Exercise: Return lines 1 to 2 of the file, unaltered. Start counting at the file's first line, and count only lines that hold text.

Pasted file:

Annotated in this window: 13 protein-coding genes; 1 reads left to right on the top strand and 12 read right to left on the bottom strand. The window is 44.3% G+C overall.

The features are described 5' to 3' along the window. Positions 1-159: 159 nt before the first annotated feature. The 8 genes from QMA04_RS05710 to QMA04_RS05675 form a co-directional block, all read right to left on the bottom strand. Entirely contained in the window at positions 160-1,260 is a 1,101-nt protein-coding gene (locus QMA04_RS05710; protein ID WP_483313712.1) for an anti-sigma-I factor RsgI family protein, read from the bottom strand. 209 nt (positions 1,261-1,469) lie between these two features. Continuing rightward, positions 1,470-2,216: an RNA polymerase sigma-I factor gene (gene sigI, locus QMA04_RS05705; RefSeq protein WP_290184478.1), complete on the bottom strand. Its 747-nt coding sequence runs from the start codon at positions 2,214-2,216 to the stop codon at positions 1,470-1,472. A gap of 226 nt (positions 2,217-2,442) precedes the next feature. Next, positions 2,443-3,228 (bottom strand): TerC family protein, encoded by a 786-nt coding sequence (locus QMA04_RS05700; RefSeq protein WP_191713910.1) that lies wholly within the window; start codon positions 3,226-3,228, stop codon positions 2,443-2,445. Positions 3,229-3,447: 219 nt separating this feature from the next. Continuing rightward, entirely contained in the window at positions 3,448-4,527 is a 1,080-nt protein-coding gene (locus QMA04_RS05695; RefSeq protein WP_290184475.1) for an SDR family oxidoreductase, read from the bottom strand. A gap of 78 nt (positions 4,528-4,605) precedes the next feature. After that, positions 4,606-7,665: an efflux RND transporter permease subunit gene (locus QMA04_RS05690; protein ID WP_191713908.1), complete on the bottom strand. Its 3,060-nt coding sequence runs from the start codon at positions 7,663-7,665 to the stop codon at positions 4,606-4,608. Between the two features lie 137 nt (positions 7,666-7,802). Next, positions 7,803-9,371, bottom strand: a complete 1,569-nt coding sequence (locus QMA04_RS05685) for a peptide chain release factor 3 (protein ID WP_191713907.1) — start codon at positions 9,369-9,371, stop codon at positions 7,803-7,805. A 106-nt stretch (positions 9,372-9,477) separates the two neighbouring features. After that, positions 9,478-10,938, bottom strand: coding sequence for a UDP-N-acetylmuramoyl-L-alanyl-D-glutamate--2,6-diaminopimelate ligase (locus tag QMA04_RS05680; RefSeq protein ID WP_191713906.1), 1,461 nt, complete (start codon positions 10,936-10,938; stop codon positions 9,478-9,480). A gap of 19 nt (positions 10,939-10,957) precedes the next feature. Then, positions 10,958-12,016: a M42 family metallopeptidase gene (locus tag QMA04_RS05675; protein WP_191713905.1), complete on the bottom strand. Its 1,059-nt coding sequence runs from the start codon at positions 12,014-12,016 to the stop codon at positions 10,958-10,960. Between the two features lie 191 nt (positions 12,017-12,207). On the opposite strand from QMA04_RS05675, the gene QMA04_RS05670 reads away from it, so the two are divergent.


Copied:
Annotated in this window: 13 protein-coding genes; 1 reads left to right on the top strand and 12 read right to left on the bottom strand. The window is 44.3% G+C overall.

The features are described 5' to 3' along the window. Positions 1-159: 159 nt before the first annotated feature. The 8 genes from QMA04_RS05710 to QMA04_RS05675 form a co-directional block, all read right to left on the bottom strand. Entirely contained in the window at positions 160-1,260 is a 1,101-nt protein-coding gene (locus QMA04_RS05710; protein ID WP_483313712.1) for an anti-sigma-I factor RsgI family protein, read from the bottom strand. 209 nt (positions 1,261-1,469) lie between these two features. Continuing rightward, positions 1,470-2,216: an RNA polymerase sigma-I factor gene (gene sigI, locus QMA04_RS05705; RefSeq protein WP_290184478.1), complete on the bottom strand. Its 747-nt coding sequence runs from the start codon at positions 2,214-2,216 to the stop codon at positions 1,470-1,472. A gap of 226 nt (positions 2,217-2,442) precedes the next feature. Next, positions 2,443-3,228 (bottom strand): TerC family protein, encoded by a 786-nt coding sequence (locus QMA04_RS05700; RefSeq protein WP_191713910.1) that lies wholly within the window; start codon positions 3,226-3,228, stop codon positions 2,443-2,445. Positions 3,229-3,447: 219 nt separating this feature from the next. Continuing rightward, entirely contained in the window at positions 3,448-4,527 is a 1,080-nt protein-coding gene (locus QMA04_RS05695; RefSeq protein WP_290184475.1) for an SDR family oxidoreductase, read from the bottom strand. A gap of 78 nt (positions 4,528-4,605) precedes the next feature. After that, positions 4,606-7,665: an efflux RND transporter permease subunit gene (locus QMA04_RS05690; protein ID WP_191713908.1), complete on the bottom strand. Its 3,060-nt coding sequence runs from the start codon at positions 7,663-7,665 to the stop codon at positions 4,606-4,608. Between the two features lie 137 nt (positions 7,666-7,802). Next, positions 7,803-9,371, bottom strand: a complete 1,569-nt coding sequence (locus QMA04_RS05685) for a peptide chain release factor 3 (protein ID WP_191713907.1) — start codon at positions 9,369-9,371, stop codon at positions 7,803-7,805. A 106-nt stretch (positions 9,372-9,477) separates the two neighbouring features. After that, positions 9,478-10,938, bottom strand: coding sequence for a UDP-N-acetylmuramoyl-L-alanyl-D-glutamate--2,6-diaminopimelate ligase (locus tag QMA04_RS05680; RefSeq protein ID WP_191713906.1), 1,461 nt, complete (start codon positions 10,936-10,938; stop codon positions 9,478-9,480). A gap of 19 nt (positions 10,939-10,957) precedes the next feature. Then, positions 10,958-12,016: a M42 family metallopeptidase gene (locus tag QMA04_RS05675; protein WP_191713905.1), complete on the bottom strand. Its 1,059-nt coding sequence runs from the start codon at positions 12,014-12,016 to the stop codon at positions 10,958-10,960. Between the two features lie 191 nt (positions 12,017-12,207). On the opposite strand from QMA04_RS05675, the gene QMA04_RS05670 reads away from it, so the two are divergent.